Albany, Albuquerque, Aruba, Atlanta, Austin, Birmingham (AL), Boston, Buffalo, Cancún, Charleston (SC), Charlotte, Chicago-Midway, Chicago-O'Hare, Cincinnati, Cleveland, Columbus-Glenn, Dallas-Love, Denver, Destin/Fort Walton Beach, Detroit, Fort Lauderdale, Fort Myers, Grand Rapids, Greenville/Spartanburg, Hartford, Houston-Hobby, Houston-Intercontinental, Indianapolis, Jackson (MS), Jacksonville (FL), Kansas City, Las Vegas, Long Island/Islip, Los Angeles, Louisville, Manchester (NH), Memphis, Miami, Milwaukee, Minneapolis/St. Paul, Montego Bay, Myrtle Beach, Nashville, Nassau,[72] New Orleans, Norfolk, Orlando, Oakland, Panama City (FL), Pensacola, Phoenix-Sky Harbor, Pittsburgh, Portland (ME), Providence, Punta Cana, Raleigh/Durham, Rochester (NY), St. Louis, Salt Lake City, San Antonio, San Diego, San Juan, Sarasota, Savannah, Syracuse (begins November 14, 2021), Seattle/Tacoma,[73] Tampa, West Palm Beach
Seasonal: Grand Cayman (resumes March 12, 2022), Liberia (CR), Portland (OR), Sacramento, San Jose (CA)
[74]
Spirit Airlines Atlanta, Boston, Cancún, Chicago-O'Hare, Dallas/Fort Worth, Denver, Detroit, Fort Lauderdale, Houston-Intercontinental, Las Vegas, Los Angeles, Miami,[75] Minneapolis/St. Paul, Montego Bay, Myrtle Beach, New Orleans, Orlando, San Juan, San Salvador, Tampa [76]
Minneapolis/St. Paul [77]
United Airlines Chicago-O'Hare, Denver, Houston-Intercontinental, Los Angeles, San Francisco [78]
United Express Chicago-O'Hare, Houston-Intercontinental [78]
Notes:
  • ^a : Air Senegal's flight to Dakar makes a stop in New York-JFK. However, the airline does not have eighth freedom rights to transport passengers solely from Baltimore to New York.

Cargo

Statistics

Top destinations

Busiest domestic routes from BWI (July 2020 - June 2021)[80]
Rank City Passengers Carriers
1 Orlando, Florida 415,000 Frontier, Southwest, Spirit
2 Atlanta, Georgia 393,000 Delta, Southwest, Spirit
3 Fort Lauderdale, Florida 331,000 Southwest, Spirit
4 Charlotte, North Carolina 278,000 American, Southwest, Spirit
5 Denver, Colorado 275,000 Frontier, Southwest, Spirit, United
6 Tampa, Florida 237,000 Southwest, Spirit
7 Dallas/Fort Worth, Texas 170,000 American, Spirit
8 Las Vegas, Nevada 162,000 Southwest, Spirit
9 Miami, Florida 152,000 American, Frontier, Southwest
10 Boston, Massachusetts 147,000 JetBlue, Southwest, Spirit
Busiest international routes from BWI (2019)[81]
Rank City Passengers Carriers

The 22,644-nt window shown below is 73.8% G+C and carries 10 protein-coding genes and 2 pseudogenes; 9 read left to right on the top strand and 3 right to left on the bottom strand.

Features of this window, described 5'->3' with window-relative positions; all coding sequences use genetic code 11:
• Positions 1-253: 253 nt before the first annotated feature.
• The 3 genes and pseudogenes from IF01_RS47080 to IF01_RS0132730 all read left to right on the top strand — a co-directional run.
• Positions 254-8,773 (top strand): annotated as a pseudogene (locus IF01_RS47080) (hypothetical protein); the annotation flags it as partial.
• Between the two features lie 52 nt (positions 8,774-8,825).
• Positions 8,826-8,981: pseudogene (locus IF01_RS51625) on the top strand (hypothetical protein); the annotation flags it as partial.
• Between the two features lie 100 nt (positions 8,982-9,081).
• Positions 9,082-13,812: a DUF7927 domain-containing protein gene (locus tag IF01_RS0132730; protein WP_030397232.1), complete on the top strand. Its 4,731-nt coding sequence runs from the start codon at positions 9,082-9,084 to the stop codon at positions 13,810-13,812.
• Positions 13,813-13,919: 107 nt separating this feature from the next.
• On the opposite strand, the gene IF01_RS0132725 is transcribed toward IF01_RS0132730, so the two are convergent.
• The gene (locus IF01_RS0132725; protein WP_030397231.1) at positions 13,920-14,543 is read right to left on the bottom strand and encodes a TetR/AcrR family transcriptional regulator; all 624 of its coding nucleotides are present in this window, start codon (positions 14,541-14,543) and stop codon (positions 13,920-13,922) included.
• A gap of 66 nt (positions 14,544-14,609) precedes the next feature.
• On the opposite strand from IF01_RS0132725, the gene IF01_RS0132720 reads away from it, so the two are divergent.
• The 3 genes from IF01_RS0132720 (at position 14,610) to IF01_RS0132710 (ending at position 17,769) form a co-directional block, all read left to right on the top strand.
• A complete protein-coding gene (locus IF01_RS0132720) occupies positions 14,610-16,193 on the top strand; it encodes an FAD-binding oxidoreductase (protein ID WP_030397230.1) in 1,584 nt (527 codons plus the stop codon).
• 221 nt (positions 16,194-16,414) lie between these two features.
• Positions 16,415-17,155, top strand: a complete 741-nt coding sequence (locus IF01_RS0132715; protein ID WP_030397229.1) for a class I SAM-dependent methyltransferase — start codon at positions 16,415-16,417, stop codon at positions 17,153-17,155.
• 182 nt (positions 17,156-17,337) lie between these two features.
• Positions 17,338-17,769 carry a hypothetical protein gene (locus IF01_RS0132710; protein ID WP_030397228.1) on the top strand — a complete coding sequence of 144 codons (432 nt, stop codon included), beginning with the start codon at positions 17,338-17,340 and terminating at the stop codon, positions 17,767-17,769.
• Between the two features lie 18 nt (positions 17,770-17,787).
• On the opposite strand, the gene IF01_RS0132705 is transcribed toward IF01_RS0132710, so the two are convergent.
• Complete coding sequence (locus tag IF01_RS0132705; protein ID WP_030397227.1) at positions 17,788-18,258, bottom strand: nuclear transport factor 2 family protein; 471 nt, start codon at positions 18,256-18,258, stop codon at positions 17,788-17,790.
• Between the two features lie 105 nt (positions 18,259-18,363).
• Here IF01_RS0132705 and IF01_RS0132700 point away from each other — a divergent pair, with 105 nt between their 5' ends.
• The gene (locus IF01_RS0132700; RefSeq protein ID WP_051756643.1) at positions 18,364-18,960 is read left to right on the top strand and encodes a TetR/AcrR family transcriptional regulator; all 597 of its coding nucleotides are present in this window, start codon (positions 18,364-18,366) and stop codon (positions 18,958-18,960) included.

1 Cancún, Mexico 279,111 Southwest, Spirit
2 Montego Bay, Jamaica 278,611 Southwest, Spirit
3 London-Heathrow, United Kingdom 135,462 British Airways
4 Toronto-Pearson, Canada 113,494 Air Canada
5 Punta Cana, Dominican Republic 100,736 Southwest
6 Oranjestad, Aruba 77,732 Southwest
7 Frankfurt, Germany 40,125 Lufthansa
8 Montréal, Canada 30,617 Air Canada
9 Nassau, Bahamas 25,189 Southwest
10 Liberia, Costa Rica 15,476 Southwest

Airline market share

Largest airlines at BWI (April 2020 - March 2021)[80]
Rank Airline Passengers Share
1 Southwest Airlines 6,228,000 72.02%
2 Spirit Airlines 897,000 10.37%
3 Delta Air Lines 384,000 4.45%
4 American Airlines 567,000 6.56%
5 United Airlines 171,000 1,98%
6 Other 400,000 4.63%

Annual traffic

See source Wikidata query and sources.

Annual passenger traffic at BWI
2006-present
[82]
Year Passengers Year Passengers
2006 20,698,967 2016 25,122,651
2007 21,044,384 2017 26,369,411
2008 20,488,881 2018 27,145,831
2009 20,953,615 2019 26,993,896
2010 21,936,461 2020 11,204,511
2011 22,391,785 2021
2012 22,679,987 2022
2013 22,498,353 2023
2014 22,312,676 2024
2015 23,823,532 2025

Accidents and incidents

  • On February 22, 1974, Samuel Byck entered BWI, shot and killed an aviation police officer and stormed onto Delta Air Lines Flight 523. He killed the first officer and severely wounded the captain. He intended to hijack the plane and crash it into the White House. A gunfight ensued, and Byck was mortally wounded by a police officer from outside the aircraft. Byck killed himself before police stormed the aircraft.[83]
  • On December 10, 1992, a Volpar Turboliner operated by Connie Kalitta Services crashed 3 miles (4.8 km) west of BWI in Elkridge due to a shift in cargo in the aircraft during final approach. The sole occupant, the pilot, was killed.[84]
  • May 6, 2009: a World Airways DC-10-30 with registration N139WA operating as flight 8535 from Leipzig, Germany for the Military Airlift Command experienced a hard landing at Baltimore-Washington International Airport (BWI). As a result of the captain's response to the hard landing, the plane's nose wheel struck the runway hard two times. The aircraft blew one of its front tires and had to execute a go-around before landing successfully. Several passengers were injured, including the first officer, who suffered back trauma. The age of the aircraft (29 years 11 months at the time of the accident) and the extent of damage to the front landing gear and fuselage resulted in the aircraft being written off. The aircraft was parted out and is now used on-site at the same airport for fire/rescue training and practice purposes.[85]
  • On December 17, 2020, Spirit Airlines Flight 696 skidded off the taxiway while turning a corner after landing due to icy conditions. There were no injuries or deaths among the 111 passengers and crew. [86]

References

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  2. ^ "BWI Airport December 2015 Statistics" (PDF). BWIairport.com. December 2015. Archived from the original (PDF) on February 15, 2016. Retrieved 2016.
  3. ^ "Linthicum CDP, Maryland". United States Census Bureau. Archived from the original on June 6, 2011. Retrieved 2010.
  4. ^ "KBWI Baltimore/Washington International Thurgood Marshall Airport Baltimore, Maryland, USA". AirNav.com. Archived from the original on October 26, 2016. Retrieved 2016.
  5. ^ "Driving Directions: Washington DC". BWIairport.com. Archived from the original on July 15, 2017. Retrieved 2011.
  6. ^ "Commercial Service Airport Ranking, FAA" (PDF). Federal Aviation Administration (FAA). December 20, 2019. Retrieved 2020.